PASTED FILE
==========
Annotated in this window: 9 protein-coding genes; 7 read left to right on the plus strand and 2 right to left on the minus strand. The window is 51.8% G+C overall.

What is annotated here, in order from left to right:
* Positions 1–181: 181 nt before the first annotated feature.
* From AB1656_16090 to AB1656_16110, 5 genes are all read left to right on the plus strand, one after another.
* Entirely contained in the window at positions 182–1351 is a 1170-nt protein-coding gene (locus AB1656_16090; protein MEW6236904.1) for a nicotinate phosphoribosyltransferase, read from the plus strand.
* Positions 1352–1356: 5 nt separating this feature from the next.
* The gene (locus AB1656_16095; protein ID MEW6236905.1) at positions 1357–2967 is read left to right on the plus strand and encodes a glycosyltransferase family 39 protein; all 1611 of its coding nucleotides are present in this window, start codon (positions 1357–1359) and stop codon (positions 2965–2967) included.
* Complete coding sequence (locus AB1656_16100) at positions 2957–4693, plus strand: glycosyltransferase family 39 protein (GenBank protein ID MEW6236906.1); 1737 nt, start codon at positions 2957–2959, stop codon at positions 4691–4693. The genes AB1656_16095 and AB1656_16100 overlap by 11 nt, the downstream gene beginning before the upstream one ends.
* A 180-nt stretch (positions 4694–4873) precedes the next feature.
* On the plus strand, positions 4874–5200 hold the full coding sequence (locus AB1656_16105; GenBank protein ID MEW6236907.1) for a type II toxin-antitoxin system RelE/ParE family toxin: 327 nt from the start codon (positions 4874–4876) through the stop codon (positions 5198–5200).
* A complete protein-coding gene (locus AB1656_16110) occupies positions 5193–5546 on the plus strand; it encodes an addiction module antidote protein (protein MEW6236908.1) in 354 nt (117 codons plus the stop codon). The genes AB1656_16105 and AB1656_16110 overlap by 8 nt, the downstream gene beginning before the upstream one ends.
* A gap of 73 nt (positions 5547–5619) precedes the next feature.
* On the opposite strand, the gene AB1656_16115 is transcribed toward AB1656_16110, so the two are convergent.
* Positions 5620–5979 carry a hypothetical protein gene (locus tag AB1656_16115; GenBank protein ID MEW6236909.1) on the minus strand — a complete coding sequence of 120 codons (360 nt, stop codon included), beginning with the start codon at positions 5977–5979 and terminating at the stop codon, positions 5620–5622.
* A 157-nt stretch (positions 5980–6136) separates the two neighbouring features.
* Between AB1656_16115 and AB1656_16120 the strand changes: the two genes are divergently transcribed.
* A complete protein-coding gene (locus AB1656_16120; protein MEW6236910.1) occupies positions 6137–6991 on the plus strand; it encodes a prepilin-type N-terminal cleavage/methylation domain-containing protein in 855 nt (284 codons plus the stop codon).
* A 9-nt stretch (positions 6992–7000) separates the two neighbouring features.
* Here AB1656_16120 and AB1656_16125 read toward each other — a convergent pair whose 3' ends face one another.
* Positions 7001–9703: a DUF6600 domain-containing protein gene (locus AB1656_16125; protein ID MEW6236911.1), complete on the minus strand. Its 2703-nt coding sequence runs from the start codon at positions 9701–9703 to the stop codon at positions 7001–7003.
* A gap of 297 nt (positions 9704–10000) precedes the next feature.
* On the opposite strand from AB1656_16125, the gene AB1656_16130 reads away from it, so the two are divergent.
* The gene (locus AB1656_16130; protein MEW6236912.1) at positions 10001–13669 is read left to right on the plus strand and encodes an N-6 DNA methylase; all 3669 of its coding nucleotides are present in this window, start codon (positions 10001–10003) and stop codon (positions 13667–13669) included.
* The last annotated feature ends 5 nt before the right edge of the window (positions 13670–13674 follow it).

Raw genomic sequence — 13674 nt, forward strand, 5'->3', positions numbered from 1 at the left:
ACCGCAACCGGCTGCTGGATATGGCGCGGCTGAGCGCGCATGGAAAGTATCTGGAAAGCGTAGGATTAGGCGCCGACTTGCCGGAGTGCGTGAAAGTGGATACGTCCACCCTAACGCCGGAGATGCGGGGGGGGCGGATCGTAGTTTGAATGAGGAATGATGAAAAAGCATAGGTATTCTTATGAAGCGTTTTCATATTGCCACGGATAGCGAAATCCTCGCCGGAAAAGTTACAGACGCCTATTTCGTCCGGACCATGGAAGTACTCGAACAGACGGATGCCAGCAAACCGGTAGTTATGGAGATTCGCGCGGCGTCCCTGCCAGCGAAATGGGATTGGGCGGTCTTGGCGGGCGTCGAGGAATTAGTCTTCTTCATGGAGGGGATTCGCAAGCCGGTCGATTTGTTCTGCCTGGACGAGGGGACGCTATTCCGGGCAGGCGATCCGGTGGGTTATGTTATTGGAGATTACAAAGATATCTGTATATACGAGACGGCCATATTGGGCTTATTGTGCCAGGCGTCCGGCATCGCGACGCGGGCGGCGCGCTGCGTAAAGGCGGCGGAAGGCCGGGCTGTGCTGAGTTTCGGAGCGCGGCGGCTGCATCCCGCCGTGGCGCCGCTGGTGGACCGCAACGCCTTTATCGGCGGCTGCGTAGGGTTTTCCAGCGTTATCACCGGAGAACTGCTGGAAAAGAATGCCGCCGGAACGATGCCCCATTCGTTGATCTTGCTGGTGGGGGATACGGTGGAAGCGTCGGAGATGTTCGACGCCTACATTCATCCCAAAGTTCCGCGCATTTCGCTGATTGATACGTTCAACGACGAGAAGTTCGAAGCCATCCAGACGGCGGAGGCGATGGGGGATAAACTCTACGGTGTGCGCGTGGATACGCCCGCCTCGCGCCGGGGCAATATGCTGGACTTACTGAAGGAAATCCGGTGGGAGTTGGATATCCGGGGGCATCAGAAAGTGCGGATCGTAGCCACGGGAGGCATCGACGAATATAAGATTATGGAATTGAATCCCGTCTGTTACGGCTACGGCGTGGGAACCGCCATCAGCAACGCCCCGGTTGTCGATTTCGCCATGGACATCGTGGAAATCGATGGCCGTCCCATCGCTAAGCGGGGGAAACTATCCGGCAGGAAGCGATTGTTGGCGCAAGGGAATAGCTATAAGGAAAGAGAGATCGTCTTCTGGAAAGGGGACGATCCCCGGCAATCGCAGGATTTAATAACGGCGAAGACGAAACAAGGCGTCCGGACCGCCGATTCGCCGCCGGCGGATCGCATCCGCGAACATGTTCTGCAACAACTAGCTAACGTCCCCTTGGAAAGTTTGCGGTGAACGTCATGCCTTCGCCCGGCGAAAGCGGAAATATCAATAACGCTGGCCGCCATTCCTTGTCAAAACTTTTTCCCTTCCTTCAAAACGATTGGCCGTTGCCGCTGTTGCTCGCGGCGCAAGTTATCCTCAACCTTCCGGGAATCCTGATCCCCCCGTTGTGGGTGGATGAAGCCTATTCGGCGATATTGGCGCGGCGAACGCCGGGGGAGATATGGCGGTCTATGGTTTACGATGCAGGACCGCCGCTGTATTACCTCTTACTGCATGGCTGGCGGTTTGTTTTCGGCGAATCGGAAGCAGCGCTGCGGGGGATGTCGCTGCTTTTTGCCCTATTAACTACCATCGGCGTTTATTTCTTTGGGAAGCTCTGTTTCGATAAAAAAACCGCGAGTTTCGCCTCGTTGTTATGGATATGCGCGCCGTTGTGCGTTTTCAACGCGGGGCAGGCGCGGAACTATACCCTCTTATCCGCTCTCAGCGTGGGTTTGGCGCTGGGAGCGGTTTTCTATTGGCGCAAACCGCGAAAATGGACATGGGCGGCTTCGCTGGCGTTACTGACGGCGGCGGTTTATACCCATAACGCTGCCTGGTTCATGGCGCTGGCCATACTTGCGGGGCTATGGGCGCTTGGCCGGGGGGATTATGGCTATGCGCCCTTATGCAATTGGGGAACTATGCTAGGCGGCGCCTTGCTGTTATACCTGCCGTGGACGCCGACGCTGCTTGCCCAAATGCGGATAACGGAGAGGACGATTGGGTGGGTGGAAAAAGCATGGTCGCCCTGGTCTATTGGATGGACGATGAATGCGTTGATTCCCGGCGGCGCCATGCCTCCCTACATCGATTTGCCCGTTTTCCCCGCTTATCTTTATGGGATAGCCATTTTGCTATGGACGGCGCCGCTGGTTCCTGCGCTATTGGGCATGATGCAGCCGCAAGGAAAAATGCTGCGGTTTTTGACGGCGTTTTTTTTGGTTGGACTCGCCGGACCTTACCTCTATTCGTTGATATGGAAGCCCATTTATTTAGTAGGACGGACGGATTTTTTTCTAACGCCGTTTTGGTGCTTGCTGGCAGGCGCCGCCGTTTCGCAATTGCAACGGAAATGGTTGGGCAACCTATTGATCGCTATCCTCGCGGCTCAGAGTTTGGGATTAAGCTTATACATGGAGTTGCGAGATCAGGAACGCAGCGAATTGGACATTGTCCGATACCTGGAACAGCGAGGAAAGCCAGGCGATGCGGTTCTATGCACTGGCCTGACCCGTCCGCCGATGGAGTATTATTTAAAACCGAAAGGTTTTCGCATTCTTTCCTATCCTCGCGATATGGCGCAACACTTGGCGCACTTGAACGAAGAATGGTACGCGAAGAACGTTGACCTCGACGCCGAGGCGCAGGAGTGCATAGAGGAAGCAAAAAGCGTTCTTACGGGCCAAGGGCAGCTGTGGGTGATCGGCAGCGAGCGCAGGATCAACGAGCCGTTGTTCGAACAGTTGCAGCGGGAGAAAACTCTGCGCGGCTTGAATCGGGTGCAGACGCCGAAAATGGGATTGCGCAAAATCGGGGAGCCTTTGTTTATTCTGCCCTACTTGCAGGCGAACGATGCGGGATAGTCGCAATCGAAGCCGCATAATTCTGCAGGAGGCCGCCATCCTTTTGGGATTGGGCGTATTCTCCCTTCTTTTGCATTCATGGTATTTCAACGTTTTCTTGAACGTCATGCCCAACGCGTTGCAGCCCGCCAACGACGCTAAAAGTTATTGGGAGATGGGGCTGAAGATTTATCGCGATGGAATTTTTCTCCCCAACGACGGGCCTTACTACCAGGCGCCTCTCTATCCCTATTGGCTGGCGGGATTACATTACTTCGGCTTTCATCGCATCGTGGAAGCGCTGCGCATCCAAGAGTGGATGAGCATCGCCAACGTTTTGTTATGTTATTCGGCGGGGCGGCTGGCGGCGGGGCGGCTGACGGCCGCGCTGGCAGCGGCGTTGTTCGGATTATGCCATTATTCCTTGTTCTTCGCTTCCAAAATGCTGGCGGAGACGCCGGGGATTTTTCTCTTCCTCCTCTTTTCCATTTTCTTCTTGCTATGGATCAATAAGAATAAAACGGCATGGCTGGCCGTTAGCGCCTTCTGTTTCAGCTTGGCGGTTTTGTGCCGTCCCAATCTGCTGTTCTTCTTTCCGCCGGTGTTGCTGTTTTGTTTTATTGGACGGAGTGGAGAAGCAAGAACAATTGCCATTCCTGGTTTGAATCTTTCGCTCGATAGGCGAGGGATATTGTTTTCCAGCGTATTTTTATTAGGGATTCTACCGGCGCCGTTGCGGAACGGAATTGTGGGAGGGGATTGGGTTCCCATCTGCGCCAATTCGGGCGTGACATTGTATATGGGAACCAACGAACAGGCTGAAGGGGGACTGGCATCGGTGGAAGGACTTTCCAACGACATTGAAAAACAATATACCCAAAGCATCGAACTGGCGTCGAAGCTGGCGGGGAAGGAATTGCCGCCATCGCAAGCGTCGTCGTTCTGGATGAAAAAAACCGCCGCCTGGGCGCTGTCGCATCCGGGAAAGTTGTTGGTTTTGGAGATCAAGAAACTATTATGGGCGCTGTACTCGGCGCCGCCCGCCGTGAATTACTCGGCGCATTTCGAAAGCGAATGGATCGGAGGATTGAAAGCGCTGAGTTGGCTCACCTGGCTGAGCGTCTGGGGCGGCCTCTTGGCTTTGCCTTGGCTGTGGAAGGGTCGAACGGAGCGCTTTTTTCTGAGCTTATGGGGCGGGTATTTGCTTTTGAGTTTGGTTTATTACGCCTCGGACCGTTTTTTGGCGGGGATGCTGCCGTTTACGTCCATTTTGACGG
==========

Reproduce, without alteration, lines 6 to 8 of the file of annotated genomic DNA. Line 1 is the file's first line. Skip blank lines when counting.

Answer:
* Positions 1352–1356: 5 nt separating this feature from the next.
* The gene (locus AB1656_16095; protein ID MEW6236905.1) at positions 1357–2967 is read left to right on the plus strand and encodes a glycosyltransferase family 39 protein; all 1611 of its coding nucleotides are present in this window, start codon (positions 1357–1359) and stop codon (positions 2965–2967) included.
* Complete coding sequence (locus AB1656_16100) at positions 2957–4693, plus strand: glycosyltransferase family 39 protein (GenBank protein ID MEW6236906.1); 1737 nt, start codon at positions 2957–2959, stop codon at positions 4691–4693. The genes AB1656_16095 and AB1656_16100 overlap by 11 nt, the downstream gene beginning before the upstream one ends.